After I left Power Rangers, I was still in a really dark place. I had already started the conversation of conversion therapy [a debunked and controversial treatment designed to change a person's sexual orientation] while I was on Power Rangers, probably in my last three months. When I left, I got more heavily involved in it. I was reading five different versions of The Bible. I was praying a lot and meeting with spiritual healers. I was doing any and everything I could to get rid of being gay. 

When I was doing conversion therapy, I could literally feel a shift in my body. It felt like I was going against my natural state. I could feel an internal struggle going on within my body and mind. Eventually this is what led to my nervous breakdown, because I was not being authentic to who I was. Sometimes in life you have to hit rock bottom in order to change. My nervous breakdown was my rock bottom.

I was hospitalized and went on medication to get me through it and start the process of learning to accept myself. I finally got to a point in my mind where I said, "This is not OK. This is not how I want to live."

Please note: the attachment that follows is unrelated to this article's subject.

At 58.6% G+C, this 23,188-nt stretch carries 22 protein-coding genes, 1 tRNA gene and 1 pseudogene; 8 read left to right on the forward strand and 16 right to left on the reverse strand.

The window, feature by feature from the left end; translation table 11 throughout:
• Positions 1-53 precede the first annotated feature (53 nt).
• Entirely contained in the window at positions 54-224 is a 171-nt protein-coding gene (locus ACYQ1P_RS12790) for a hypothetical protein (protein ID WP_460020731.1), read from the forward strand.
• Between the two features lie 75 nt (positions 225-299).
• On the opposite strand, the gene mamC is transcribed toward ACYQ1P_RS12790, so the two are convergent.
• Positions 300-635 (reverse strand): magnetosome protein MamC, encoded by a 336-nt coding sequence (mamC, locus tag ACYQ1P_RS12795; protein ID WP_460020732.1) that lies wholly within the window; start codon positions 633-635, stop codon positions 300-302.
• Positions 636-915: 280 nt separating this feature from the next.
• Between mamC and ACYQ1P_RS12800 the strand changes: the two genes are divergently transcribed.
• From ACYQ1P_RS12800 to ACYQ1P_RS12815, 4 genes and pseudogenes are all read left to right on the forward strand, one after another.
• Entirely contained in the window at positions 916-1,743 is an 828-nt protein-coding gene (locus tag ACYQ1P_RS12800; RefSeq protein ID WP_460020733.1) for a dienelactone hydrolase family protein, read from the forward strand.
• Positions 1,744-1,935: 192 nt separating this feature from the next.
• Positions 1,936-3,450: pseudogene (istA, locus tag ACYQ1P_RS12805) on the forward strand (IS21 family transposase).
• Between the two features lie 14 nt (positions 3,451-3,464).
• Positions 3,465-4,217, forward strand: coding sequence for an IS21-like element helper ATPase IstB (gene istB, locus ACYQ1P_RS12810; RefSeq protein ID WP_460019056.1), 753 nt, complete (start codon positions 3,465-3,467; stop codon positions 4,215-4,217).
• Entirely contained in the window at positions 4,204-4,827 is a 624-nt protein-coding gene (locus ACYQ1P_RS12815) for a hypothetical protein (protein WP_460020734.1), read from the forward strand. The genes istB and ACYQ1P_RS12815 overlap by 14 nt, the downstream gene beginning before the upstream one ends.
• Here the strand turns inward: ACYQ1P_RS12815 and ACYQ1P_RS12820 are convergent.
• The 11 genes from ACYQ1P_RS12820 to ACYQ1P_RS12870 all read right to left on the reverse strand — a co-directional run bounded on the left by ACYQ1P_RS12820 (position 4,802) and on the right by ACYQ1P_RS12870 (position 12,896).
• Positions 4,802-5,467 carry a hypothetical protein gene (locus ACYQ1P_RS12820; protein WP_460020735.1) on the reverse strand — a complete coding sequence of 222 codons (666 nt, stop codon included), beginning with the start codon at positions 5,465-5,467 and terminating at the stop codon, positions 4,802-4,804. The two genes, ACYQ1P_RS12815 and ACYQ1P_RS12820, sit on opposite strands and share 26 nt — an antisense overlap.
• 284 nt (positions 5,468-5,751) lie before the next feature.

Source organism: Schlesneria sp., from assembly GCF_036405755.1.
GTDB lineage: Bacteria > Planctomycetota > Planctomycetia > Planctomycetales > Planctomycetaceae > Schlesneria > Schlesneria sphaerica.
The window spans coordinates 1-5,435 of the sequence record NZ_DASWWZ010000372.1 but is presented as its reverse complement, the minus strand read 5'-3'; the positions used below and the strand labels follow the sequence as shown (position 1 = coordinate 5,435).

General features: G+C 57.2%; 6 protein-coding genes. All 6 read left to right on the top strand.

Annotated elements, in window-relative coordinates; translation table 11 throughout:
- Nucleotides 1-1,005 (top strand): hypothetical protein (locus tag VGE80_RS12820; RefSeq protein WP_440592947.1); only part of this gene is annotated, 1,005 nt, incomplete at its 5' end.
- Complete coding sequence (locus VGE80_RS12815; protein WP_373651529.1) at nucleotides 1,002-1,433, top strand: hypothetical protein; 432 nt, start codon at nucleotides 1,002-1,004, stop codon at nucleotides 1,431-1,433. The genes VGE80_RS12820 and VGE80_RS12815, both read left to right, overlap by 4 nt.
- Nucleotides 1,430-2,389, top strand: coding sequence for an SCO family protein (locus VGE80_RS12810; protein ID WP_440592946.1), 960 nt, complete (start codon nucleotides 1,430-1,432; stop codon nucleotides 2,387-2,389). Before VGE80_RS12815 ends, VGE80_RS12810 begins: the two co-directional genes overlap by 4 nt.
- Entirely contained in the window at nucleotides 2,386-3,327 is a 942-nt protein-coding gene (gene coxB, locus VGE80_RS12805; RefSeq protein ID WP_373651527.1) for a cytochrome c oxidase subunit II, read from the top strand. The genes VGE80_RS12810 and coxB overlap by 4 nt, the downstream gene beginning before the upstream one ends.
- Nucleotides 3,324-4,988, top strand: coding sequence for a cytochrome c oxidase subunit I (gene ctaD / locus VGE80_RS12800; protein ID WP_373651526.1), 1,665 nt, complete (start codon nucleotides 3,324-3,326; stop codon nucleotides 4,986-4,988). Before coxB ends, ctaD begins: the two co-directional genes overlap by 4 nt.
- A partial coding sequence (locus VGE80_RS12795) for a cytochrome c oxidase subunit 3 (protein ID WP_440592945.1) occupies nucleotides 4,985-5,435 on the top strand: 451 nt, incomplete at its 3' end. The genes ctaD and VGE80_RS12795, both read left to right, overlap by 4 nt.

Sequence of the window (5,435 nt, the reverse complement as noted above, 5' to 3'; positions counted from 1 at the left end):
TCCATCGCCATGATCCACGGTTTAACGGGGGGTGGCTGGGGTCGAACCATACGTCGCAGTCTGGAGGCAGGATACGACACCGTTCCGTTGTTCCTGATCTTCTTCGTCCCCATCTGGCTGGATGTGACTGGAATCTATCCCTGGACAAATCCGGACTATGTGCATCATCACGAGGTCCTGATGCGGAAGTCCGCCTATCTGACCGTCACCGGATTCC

I can remember lying in bed my first night in the hospital, and saying, "God, if you give me my mind back, I will be gay." And I started the long process of getting my mind back and being healthy and accepting the truth of who I am.

When Ellen DeGeneres came out in 1997, she really changed the landscape of everything and really opened the door for so many of us. I owe her a ton of gratitude. She really paved the way for so many people, and now we've seen Neil Patrick Harris, T.R. Knight and Jim Parsons step forward. We've seen all these people come to the forefront and say, "This is who I am." 

Growing up, I lived in Montana and Iowa. I must have been in seventh or eighth grade when Rock Hudson died. He was one of the first famous casualties to AIDS. I remember listening to my peers talking about him and saying really horrible things about gay people. And that really affected me. I thought, "Wow, I'm like Rock Hudson," and, "They are saying all these things about me.” This caused me to cower and start hiding the truth of who I was. 

In 2010, I spoke out publicly about the harassment that happened to me while I was on Power Rangers because we were seeing an upswing of teenage suicides. A lot of those suicides were kids who were struggling with their sexuality and that really hit me hard because I had struggled so much with suicide, especially when I was on Power Rangers. There were at least three times where I really contemplated killing myself very seriously while I was on the show. When I saw and read what people were telling these poor kids, like that they are bad and against God, it really hurt my heart. I just wanted to step forward and say, "I've struggled with this, but I want you to know that you can get through this and you're not a bad person."